I should preface this by saying that it really doesn’t matter, and that I have too much time on my hands at work right now, and that I’m aware it’s dumb to compare accuracy in a sci-fi rpg game to real life, so take everything with a pinch of salt:
So, I really like the way the original Deus Ex handled bullet accuracy. Yet everyone seemed to hate it.
It’s been a long time since I played, and I have (proudly) almost no experience with real weapons, but I can’t help but feel people are being a little unfair.
Basically, your bullet accuracy in Deus Ex is handled with random bullet spread within a crosshair zone. If you stand still then that zone is pretty small. If you move then that zone gets much wider.
If you stop moving then that zone will slowly contract.
This is strongly affected by your skill in that weapon type, so highly skilled people will get the smallest hit zone most quickly.
Level also affects things like bullet damage, etc… but it seems to be the bullet spread that annoys most people. I’m not really sure why, as it seems the most realistic thing, bullet damage being affected by level seems less realistic to me.
But I guess the issue is that most FPS have trained us that our bullets should go exactly where we point the little crosshair. Which is pretty essential in action games that are about fast accurate combat.
Deus Ex isn’t really that though. For one thing it’s an RPG, and we’ve always accepted that RPGs use RNG to simulate the multitude of different things that might happen in combat. Having a sword but only 10% chance to hit doesn’t mean that the guy is unable to hit the man standing infront of him, but that he only has a small chance of landing an actually effective blow.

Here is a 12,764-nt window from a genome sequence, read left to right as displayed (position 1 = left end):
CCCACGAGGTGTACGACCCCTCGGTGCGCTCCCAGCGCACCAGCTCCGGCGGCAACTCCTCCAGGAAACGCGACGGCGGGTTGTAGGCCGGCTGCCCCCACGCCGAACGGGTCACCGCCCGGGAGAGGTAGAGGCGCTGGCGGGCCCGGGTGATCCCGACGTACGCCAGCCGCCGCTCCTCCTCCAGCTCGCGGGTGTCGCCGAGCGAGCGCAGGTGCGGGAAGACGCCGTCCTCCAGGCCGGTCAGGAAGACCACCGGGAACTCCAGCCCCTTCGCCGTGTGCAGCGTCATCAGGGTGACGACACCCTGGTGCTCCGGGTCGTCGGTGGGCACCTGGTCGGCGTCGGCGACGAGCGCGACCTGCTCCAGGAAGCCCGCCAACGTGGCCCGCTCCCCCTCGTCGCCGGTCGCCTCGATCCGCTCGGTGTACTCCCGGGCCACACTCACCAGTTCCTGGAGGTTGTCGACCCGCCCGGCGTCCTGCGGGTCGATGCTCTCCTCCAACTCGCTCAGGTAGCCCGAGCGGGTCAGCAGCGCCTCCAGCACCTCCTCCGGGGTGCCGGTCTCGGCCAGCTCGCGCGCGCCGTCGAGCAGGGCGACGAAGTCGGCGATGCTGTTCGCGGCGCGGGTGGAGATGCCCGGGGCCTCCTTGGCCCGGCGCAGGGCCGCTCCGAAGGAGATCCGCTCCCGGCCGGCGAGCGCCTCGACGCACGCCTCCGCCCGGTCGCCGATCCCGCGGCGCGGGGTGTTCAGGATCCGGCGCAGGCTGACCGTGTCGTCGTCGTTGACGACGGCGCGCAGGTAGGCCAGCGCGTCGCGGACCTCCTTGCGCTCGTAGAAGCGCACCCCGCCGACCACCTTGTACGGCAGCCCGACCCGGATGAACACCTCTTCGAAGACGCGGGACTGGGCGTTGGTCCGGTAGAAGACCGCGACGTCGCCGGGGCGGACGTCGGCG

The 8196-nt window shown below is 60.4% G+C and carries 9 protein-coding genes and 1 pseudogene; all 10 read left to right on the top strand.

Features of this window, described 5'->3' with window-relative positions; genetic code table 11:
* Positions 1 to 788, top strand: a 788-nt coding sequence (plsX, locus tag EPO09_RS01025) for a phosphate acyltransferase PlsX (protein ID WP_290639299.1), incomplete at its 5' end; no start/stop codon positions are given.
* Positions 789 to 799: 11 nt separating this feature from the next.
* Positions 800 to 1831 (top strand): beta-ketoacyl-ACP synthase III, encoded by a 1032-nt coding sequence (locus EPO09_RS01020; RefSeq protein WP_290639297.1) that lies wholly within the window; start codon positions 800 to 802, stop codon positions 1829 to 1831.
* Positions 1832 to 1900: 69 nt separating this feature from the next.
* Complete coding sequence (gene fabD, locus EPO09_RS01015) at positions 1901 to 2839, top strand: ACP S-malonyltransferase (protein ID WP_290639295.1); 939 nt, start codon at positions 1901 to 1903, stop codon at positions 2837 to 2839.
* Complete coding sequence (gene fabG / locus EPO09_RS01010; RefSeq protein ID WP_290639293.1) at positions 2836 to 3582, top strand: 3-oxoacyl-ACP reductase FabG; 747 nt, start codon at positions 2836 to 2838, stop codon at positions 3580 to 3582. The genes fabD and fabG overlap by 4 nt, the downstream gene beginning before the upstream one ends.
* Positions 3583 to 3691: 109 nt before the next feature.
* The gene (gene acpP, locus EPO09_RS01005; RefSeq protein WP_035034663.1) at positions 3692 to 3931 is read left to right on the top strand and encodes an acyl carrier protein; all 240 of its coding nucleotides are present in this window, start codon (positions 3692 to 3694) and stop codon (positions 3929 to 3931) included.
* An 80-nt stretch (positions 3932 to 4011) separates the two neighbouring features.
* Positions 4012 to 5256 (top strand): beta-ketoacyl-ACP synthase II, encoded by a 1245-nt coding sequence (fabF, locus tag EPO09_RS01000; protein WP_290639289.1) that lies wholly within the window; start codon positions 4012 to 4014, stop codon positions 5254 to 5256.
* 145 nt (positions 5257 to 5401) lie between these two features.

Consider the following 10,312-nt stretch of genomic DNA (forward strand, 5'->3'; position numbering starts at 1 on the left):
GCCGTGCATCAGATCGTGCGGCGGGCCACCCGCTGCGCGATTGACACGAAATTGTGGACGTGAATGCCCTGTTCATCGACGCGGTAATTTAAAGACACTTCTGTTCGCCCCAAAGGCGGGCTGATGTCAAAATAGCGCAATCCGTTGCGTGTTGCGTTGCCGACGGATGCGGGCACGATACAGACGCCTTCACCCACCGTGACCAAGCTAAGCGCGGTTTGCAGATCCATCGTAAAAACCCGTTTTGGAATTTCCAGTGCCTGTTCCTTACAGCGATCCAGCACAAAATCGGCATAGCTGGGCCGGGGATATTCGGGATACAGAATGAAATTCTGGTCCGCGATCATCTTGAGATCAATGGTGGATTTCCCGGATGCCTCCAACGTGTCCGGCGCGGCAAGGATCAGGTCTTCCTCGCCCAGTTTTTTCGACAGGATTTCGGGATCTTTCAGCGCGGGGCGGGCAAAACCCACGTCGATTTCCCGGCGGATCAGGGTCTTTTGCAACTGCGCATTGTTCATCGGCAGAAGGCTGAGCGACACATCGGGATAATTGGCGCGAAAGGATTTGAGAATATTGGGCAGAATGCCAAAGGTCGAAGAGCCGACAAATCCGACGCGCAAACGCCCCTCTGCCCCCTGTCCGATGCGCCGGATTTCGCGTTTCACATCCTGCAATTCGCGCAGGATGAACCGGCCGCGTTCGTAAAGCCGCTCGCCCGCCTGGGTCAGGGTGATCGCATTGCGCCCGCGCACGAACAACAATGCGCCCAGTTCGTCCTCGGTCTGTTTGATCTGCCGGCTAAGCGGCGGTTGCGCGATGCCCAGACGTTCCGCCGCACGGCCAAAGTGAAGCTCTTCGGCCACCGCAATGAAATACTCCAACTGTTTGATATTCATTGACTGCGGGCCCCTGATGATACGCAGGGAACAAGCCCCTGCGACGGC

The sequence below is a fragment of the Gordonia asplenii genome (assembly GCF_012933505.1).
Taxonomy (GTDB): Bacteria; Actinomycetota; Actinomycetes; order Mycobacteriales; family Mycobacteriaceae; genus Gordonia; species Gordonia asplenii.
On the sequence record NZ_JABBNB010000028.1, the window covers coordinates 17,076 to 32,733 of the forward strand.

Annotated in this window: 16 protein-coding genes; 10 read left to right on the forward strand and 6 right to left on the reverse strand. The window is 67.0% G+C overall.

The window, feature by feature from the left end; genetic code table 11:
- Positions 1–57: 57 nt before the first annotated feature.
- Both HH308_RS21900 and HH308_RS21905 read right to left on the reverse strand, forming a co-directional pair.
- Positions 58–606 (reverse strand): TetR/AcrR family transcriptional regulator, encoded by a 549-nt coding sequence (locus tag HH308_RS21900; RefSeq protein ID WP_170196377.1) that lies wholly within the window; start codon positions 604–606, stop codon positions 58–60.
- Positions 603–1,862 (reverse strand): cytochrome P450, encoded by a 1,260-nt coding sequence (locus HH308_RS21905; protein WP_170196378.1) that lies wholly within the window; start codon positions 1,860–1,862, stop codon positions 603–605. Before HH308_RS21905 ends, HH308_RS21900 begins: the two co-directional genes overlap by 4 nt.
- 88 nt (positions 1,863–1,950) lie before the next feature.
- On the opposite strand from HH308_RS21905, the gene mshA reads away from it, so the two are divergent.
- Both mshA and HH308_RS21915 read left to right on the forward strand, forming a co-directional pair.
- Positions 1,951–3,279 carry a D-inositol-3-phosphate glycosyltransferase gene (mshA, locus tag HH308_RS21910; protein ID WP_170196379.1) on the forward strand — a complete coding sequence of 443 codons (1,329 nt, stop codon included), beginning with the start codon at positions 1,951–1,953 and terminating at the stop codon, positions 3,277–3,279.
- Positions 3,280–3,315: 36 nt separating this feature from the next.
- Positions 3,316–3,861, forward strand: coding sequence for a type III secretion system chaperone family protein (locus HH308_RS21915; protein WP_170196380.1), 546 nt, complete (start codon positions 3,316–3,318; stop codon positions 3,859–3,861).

But even leaving aside the RPG elements, Deus Ex isn’t really a run and gun action FPS, it’s much more of a tactical/stealth type game where you’re planning your encounters to try and take out bad guys as effectively as possible.
Anyway, ignoring all of that, I can’t help but feel that FPS games have given people an unrealistic idea of how accurate shooting in combat situation would be.
I haven’t shot in combat situations, so I imagine someone from the states will pop up and tell me I’m wrong, but I get the sense that it’s actually rather difficult to hit someone who is shooting back.
Shooting on a range is one thing, shooting in combat is something else altogether.
“ It appears that a soldier’s ability to hit a given target is typically reduced by a factor of ten or so when he is moved from a static rifle range to a field firing area where he has to select cover, move, shoot and so on. It is reduced by a further factor of ten or so if there is an enemy firing back at him. It is reduced by another factor of ten if the enemy has machine guns, or if he has tanks; and by a hundred if he has both.”
Storr argues that most infantry combat is actually won by inflicting psychological shock on the enemy that causes them to withdraw or surrender. While killing or wounding the enemy is an important part of that, so is suppression of the enemy, achieving surprise and attacking from the flanks or rear.
Suppression can be achieved by putting rounds near the enemy, within 1m or so. Pinning them down and allowing the attacker to move forward to finish the job with bayonets and grenades. In my opinion we soldiers do not do enough specific training in the art of suppressing the enemy in order to achieve our required battlefield effect.
With intensive training it is possible to get good levels of accuracy in combat; that’s basically what elite special forces units do, but the training burden is huge - thosands of hours and thousands of bullets per man, and the skill fades quickly unless kept fresh.